Peace in the home is among the most exalted of all blessings. Tradition teaches that our homes are holy temples in microcosm; our dinner table a holy altar, our bedrooms the holy of holies. Real peace is a bear, in that it must be a complete blessing. So long as there is one corner of our world or our lives where war rages, peace eludes us all. I come to speak today of addressing a war that presently exists in our home -- Alaska.
Before I speak further, the elders patiently taught me to thank the Alaska Native people for allowing me to sojourn as a visitor on their lands. It is also necessary for me to apologize at the outset, as the matters of which we speak are deeply sensitive. Please forgive me if anything I say may be offensive, as that is truly not my intention.
Legal scholar Felix Cohen likened the welfare of our indigenous peoples to the miner's canary, of a sensitivity that marks the shifts from fresh air to poison gas in our nation's atmosphere. It is revealed before all that the songs of the Alaska Native people are increasingly muted with distress. I come not to present the horrifying demographics facing Alaska Native children and their families. There are others who are more qualified to discuss statistics; besides our humanity can get lost in the shock of the numbers.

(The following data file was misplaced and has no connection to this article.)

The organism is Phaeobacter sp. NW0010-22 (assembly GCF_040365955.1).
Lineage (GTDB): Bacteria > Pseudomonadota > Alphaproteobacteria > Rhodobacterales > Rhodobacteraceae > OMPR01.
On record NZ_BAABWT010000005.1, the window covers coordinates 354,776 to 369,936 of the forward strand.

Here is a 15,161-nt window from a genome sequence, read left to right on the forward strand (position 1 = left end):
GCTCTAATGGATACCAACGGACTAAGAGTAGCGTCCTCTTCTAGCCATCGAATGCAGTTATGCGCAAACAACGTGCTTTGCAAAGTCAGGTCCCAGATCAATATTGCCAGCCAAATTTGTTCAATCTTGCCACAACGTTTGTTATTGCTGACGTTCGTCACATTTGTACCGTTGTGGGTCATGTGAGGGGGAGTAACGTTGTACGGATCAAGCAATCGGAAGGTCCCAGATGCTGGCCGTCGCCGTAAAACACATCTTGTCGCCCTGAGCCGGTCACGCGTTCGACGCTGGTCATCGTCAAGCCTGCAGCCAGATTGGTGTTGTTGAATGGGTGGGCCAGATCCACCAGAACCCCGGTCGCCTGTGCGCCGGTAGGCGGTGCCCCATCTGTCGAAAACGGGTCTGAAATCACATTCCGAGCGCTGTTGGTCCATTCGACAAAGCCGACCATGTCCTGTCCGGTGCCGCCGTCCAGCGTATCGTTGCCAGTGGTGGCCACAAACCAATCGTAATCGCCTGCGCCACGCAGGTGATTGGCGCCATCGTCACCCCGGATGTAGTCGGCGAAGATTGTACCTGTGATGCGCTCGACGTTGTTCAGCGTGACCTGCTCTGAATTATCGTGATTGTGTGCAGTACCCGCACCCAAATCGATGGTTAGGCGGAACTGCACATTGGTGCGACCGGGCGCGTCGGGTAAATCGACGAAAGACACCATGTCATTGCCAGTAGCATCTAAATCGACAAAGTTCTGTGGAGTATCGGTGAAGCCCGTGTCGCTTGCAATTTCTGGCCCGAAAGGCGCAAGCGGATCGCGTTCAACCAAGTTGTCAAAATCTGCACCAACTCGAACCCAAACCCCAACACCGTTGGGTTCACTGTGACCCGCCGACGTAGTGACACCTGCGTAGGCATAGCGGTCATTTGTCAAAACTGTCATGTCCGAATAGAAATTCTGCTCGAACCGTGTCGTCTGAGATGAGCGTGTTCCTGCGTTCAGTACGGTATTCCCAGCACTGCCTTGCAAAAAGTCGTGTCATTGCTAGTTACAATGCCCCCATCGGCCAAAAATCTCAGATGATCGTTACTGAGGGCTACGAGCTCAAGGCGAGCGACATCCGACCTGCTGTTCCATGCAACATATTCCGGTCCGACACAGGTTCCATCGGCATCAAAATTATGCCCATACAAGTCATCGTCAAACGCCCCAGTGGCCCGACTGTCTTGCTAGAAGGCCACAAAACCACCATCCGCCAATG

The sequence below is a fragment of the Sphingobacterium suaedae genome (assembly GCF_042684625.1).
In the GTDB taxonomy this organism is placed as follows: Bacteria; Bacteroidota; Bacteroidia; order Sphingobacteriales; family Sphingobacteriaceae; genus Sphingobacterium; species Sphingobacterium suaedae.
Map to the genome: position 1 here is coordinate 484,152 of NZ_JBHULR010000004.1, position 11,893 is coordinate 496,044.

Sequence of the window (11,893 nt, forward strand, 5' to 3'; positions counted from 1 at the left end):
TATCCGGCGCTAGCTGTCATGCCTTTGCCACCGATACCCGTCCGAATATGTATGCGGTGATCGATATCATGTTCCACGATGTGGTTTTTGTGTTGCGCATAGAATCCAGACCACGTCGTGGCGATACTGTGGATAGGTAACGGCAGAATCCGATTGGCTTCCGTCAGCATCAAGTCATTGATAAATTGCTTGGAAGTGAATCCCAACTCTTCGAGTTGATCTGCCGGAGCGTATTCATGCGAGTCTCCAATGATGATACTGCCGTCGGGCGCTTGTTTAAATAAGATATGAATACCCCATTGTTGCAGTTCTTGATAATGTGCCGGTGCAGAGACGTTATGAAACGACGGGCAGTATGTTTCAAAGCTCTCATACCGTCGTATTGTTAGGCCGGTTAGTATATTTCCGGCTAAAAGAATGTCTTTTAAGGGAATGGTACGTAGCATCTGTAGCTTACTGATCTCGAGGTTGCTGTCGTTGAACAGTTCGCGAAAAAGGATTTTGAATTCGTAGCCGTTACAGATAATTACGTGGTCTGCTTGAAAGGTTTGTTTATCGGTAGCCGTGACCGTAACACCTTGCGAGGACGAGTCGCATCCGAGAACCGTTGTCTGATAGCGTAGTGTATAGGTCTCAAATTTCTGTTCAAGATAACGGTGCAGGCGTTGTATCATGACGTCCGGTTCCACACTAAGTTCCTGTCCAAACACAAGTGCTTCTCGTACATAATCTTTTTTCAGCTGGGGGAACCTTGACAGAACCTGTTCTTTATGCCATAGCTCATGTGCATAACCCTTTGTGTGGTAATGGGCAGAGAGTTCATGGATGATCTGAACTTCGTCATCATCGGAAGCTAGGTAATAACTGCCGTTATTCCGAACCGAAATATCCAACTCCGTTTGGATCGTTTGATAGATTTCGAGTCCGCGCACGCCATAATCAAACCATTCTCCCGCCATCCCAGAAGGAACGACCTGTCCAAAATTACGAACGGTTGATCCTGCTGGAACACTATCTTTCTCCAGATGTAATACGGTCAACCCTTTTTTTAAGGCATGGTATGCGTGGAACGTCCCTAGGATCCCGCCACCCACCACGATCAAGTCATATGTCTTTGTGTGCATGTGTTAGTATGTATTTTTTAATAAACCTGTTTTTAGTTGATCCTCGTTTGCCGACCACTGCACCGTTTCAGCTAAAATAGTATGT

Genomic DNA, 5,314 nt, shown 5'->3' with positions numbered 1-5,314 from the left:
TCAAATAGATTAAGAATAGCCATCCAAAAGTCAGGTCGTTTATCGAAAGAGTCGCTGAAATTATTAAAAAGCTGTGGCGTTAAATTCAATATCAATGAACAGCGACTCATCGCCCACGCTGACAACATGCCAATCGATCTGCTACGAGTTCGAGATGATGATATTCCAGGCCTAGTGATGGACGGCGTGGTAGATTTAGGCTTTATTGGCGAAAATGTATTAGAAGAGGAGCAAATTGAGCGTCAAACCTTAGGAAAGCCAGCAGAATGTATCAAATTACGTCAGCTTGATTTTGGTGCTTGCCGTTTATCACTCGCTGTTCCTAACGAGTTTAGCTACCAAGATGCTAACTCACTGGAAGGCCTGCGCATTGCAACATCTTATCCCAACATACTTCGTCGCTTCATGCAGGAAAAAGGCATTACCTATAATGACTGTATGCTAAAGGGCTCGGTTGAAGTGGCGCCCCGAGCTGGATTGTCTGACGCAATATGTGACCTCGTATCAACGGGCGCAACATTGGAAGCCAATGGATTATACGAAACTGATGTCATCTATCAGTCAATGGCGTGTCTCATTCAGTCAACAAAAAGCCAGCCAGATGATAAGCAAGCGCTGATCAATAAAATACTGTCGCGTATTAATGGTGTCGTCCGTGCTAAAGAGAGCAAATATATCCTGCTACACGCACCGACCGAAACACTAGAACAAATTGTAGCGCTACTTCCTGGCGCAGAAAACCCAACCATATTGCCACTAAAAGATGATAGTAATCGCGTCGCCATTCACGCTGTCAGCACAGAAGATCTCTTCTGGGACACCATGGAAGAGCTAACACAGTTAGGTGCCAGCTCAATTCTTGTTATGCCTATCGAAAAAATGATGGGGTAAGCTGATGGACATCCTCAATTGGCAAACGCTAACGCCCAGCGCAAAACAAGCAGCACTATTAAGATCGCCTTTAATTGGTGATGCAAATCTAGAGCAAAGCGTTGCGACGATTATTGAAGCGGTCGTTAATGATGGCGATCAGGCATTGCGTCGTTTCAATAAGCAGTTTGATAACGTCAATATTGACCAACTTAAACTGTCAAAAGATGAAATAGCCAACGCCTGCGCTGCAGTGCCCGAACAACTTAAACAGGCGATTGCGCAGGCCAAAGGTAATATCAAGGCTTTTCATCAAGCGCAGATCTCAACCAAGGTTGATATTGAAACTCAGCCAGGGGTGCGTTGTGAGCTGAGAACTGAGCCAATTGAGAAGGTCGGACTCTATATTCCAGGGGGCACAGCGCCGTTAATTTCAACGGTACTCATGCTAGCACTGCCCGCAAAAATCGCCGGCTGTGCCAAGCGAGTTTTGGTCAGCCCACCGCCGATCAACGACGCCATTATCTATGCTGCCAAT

What I find more palpable is that our nascent field of neuroscience provides chilling evidence that exposure to violence, through any one of a child's senses, fundamentally alters brain development, leaving lifelong impacts on brain structure, and necessarily, behavior. Recent developments in the field of epigenetics indicate that moments of primacy during life can lead trace markers on our DNA's genetic material; that indeed our most powerful life experiences can become part of the genetic heritage handed down to our children. In this way we can further understand that intergenerational trauma and grief are not only environmental and behavioral phenomena, but also part of our neurological and genetic heritage.